$12 Million Fight|Over US Open Tennis


     WHITE PLAINS, N.Y. (CN) – The U.S. Tennis Association claims Olympus is trying to back out of a longstanding commitment to sponsor the U.S. Open, because the camera company wants to save the $11.7 million that it will cost to sponsor the games in 2011.
     The USTA claims Olympus manufactured a dispute so it could accuse the USTA of allowing Panasonic to breach Olympus’ exclusive contract for camera products.
     The USTA, U.S. Open Series and USTA National Tennis Center say Olympus and its corporate parent in Japan have been hurting in the current economic recession and are trying to withdraw as sponsors of the U.S. Open as part of their cost-reduction strategy.
     The groundless accusations about Panasonic give Olympus cause for premature termination of its obligations to the USTA through 2013, according to the complaint in Westchester County Court.
     “Olympus has repudiated its own reciprocal promises to the USTA, USOS LLC and USTA NTC and has sought to contrive an illusory pretense on which to avoid significant continuing financial commitment Olympus (and its subsidiary Olympus Imaging) are obligated to pay to the USTA, USOS LLC and USTA NTC,” according to the complaint.
     In 15 years of partnership agreements, the USTA says, it has never had a legal dispute that culminated in litigation. Olympus has been a sponsor since 2003.
     The USTA says the issues here stem from its collaboration this year with CBS Sports, DirecTV and Panasonic to film and broadcast U.S. Open matches in 3D.
     “Because Panasonic is expressly identified in the Olympus agreement as not being a ‘competitive company’ with regard to Olympus and because the scope of the two sponsorship agreements are markedly different, there is no conflict between the two sponsorship,” according to the complaint.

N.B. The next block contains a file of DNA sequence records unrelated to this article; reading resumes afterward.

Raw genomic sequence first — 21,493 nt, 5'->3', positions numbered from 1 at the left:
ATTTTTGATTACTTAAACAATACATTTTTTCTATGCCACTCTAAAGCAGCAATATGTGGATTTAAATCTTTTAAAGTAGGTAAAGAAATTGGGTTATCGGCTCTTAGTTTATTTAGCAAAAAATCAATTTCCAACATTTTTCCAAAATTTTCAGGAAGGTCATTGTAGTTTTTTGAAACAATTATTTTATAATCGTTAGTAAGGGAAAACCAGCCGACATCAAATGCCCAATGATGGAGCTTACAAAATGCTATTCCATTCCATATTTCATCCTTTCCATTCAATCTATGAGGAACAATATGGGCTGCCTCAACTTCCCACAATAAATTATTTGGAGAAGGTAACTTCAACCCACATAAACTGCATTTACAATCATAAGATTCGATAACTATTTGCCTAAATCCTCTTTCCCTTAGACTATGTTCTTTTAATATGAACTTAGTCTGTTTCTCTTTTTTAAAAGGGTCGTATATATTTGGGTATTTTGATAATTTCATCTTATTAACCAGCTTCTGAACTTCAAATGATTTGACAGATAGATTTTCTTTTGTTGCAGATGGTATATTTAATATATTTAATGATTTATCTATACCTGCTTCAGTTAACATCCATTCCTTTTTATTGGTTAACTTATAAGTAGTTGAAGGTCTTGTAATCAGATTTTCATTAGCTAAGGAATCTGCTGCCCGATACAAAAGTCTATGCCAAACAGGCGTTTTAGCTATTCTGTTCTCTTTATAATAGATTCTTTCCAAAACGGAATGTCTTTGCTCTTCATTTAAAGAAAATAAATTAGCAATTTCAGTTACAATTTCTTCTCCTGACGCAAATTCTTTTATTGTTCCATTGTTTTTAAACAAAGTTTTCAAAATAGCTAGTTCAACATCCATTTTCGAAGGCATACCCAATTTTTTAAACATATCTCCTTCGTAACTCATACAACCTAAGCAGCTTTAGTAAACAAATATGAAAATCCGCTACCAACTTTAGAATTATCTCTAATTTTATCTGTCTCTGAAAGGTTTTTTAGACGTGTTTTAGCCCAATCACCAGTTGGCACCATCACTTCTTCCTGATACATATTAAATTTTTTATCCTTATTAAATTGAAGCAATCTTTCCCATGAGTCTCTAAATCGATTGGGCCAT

The USTA says it kept Olympus apprised of the negotiations with Panasonic and made sure there was no confusion about the products Panasonic was advertising – video equipment such as televisions and Blu-Ray players, not camera equipment that competes with Olympus products.
     “The USTA went to considerable lengths to ensure that Olympus was well informed about the 3D sponsorship with Panasonic, that Panasonic’s rights did not infringe upon Olympus’ exclusive category rights and that the two sponsorships could peacefully co-exist,” according to the complaint.
     Though the USTA monitored both Panasonic and Olympus at the 2010 U.S. Open to make sure neither company encroached upon the other, the USTA says a verbal slip-up gave Olympus the pretense it needed to seek early termination.
     Panasonic executive Peter Fannon said in a press conference that Panasonic products could bring 3D live action “from the camera to the couch,” but the USTA claims Dealerscope magazine quoted Fannon’s statement in the wrong context.
     “Olympus has seized upon this statement by Panasonic, taken out of context by a third-party reporter, as a purported basis to terminate all of its and Olympus Imaging’s agreements with the plaintiffs and to relieve itself of its significant financial obligations to the USTA, USOS LLC and USTA NTC,” according to the complaint.
     Olympus has the option to terminate the agreement after 2011, but is trying to duck its obligation a year early to save the $11.65 million required to sponsor the 2011 matches, the USTA says.
     “Not content simply to avoid the final two years of its sponsorship commitment, Olympus concocted, as set forth below, an illusory basis on which to avoid the significant financial commitment it is required to pay the USTA, USOS LLC and USTA NTC for 2011 as well,” according to the complaint.
     The USTA seeks $11.65 million for breach of contract, and declaratory judgment that it did not violate Olympus’ exclusive sponsorship rights. It is represented by Jeffrey Carton with Meiselman Denlea.

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